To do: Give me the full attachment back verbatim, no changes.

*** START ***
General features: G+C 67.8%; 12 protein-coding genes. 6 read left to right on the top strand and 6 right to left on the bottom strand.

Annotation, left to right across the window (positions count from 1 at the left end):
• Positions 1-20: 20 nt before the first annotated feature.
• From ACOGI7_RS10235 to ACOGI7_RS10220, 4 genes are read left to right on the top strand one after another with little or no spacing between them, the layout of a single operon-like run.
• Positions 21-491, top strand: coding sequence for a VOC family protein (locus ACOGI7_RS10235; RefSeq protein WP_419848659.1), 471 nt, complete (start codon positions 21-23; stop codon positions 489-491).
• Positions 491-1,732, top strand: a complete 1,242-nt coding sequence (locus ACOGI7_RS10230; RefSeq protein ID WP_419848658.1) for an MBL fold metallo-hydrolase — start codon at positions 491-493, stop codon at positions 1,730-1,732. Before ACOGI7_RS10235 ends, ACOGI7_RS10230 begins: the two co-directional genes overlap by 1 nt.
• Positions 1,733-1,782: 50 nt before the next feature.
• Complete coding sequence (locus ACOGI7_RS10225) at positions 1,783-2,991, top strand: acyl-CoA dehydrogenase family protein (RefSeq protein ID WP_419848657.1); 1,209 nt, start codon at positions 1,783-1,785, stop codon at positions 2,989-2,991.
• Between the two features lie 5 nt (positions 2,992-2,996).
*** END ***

General features: G+C 67.8%; 12 protein-coding genes. 6 read left to right on the top strand and 6 right to left on the bottom strand.

Annotation, left to right across the window (positions count from 1 at the left end):
• Positions 1-20: 20 nt before the first annotated feature.
• From ACOGI7_RS10235 to ACOGI7_RS10220, 4 genes are read left to right on the top strand one after another with little or no spacing between them, the layout of a single operon-like run.
• Positions 21-491, top strand: coding sequence for a VOC family protein (locus ACOGI7_RS10235; RefSeq protein WP_419848659.1), 471 nt, complete (start codon positions 21-23; stop codon positions 489-491).
• Positions 491-1,732, top strand: a complete 1,242-nt coding sequence (locus ACOGI7_RS10230; RefSeq protein ID WP_419848658.1) for an MBL fold metallo-hydrolase — start codon at positions 491-493, stop codon at positions 1,730-1,732. Before ACOGI7_RS10235 ends, ACOGI7_RS10230 begins: the two co-directional genes overlap by 1 nt.
• Positions 1,733-1,782: 50 nt before the next feature.
• Complete coding sequence (locus ACOGI7_RS10225) at positions 1,783-2,991, top strand: acyl-CoA dehydrogenase family protein (RefSeq protein ID WP_419848657.1); 1,209 nt, start codon at positions 1,783-1,785, stop codon at positions 2,989-2,991.
• Between the two features lie 5 nt (positions 2,992-2,996).